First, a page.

“We can’t direct the wind, but we can adjust the sails,” and other sailing lessons we can apply to internal comms.
In the early summer of 2003, IC Thrive’s Director of Communications, Karen Johnston, found herself on a sailboat somewhere in the great expanse of the South Atlantic Ocean, off the west coast of Africa.
Karen had been sailing since she was four or five years old, but this was by far the biggest journey she had taken on—a 12-month expedition around the continent on the intimidating Challenger 67, a heavy, steel-hulled sailboat built to go around the world the “wrong way,” or against prevailing winds. Led by advocate Robert Swan, the first man to walk to both the North and South Poles, the trip had been dubbed “Inspire 2041” for its desire to promote awareness of environmental degradation and safety around HIV and AIDs in Africa.
The name ended up being even more fitting than the team initially thought. What Karen knew going in was that she was signing up for a year of adventure, and would no doubt disembark the boat tired, fulfilled, and a lot more tanned than when she jumped on. She certainly got that—from cutting the boat’s lights to dodge pirates, to skirting a cyclone near Mauritius, to getting stuck in the nets of irate fishermen at midnight, the 28,000 nautical miles were certainly not boring. What she didn’t know is that the journey would leave her with several valuable lessons about internal communications.
Perhaps you’re a non-communicator who is now responsible for internal communications at your organization. Or perhaps you’re just struggling with a few pieces of internal comms and working to bridge the gap between you and an excellent strategy and execution. You’re not alone—according to data gathered from ICThrive’s own Internal Communications Assessment, almost half of respondents do not have a clear mandate for their internal communications.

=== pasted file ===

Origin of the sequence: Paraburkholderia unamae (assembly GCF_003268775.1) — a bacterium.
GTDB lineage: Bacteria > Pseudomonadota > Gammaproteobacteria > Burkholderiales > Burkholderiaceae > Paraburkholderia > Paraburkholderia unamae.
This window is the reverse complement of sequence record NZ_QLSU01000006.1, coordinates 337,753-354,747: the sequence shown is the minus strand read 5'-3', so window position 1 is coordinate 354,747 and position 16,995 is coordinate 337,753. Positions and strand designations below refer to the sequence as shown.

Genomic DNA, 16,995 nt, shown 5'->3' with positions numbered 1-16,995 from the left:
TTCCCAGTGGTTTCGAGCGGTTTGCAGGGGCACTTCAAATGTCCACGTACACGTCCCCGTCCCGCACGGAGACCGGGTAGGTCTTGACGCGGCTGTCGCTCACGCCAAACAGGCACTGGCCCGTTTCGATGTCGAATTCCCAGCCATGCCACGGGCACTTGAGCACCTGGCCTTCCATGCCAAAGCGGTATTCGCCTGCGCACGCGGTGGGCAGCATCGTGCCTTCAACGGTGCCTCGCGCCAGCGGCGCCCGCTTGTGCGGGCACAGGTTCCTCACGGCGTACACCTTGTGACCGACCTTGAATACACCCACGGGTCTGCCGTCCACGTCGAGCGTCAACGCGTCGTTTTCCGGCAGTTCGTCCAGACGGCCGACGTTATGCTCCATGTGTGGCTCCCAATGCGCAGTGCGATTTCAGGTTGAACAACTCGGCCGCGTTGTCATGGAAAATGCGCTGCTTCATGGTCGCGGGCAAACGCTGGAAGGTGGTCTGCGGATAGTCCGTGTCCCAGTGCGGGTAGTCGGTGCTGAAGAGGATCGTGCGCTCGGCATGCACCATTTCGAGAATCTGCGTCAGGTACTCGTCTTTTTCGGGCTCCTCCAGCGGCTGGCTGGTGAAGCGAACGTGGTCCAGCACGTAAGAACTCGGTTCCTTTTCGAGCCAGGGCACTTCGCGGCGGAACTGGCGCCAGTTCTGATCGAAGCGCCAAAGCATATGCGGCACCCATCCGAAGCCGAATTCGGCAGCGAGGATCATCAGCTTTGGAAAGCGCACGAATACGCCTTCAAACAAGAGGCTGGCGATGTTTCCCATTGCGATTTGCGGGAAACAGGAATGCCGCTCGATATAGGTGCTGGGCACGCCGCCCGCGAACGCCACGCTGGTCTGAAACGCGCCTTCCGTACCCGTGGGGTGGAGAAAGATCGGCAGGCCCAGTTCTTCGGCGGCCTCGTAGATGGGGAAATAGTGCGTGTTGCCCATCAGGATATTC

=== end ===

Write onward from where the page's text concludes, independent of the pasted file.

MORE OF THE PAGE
Hopefully, Karen’s top three tips that link back to her journey will give you valuable insight into your own internal comms practices and help you chart a way forward (pun intended).
This blog post is an adapted version of a presentation that Karen Johnston, IC Thrive’s Director of Communications, gave at the recent Future of Work Canada conference. Check out our YouTube to watch the full presentation.
“Every single time we set sail, we were 100% sure of our destination and of where we were going,” Karen explains.
First things first: your internal communications strategy needs to be aligned to your company’s objectives. The second piece of this, which more frequently goes overlooked in organizations, is that you need a mandate to deliver that strategy. Having an internal comms team setup does not equate to a mandate—access and authority are just as important in being able to executive the strategy you put so much work into.
For those operating a junior team, you are the skipper of your ship right now. That means it’s up to you to deliver a clear, simple strategy to guide your crew to your destination. That may sound laughably simple, but the data that IC Thrive is seeing shows that many organizations do not have that crucial foundation in place.
Your communications strategy also needs to link back to the overall corporate strategy, which will help you eventually become more of a strategic advisor to your organization. During Karen’s sailing journey, it was extremely difficult to provision the boat and chart a course without an explicit idea of the leg ahead, which would sometimes stretch for 21 days straight—the consequences of running out of food in the open sea might seem more dire, but the idea is the same!
(Need help creating that strategy? We just launched a brand-new template for bringing direction and purpose to your internal comms.)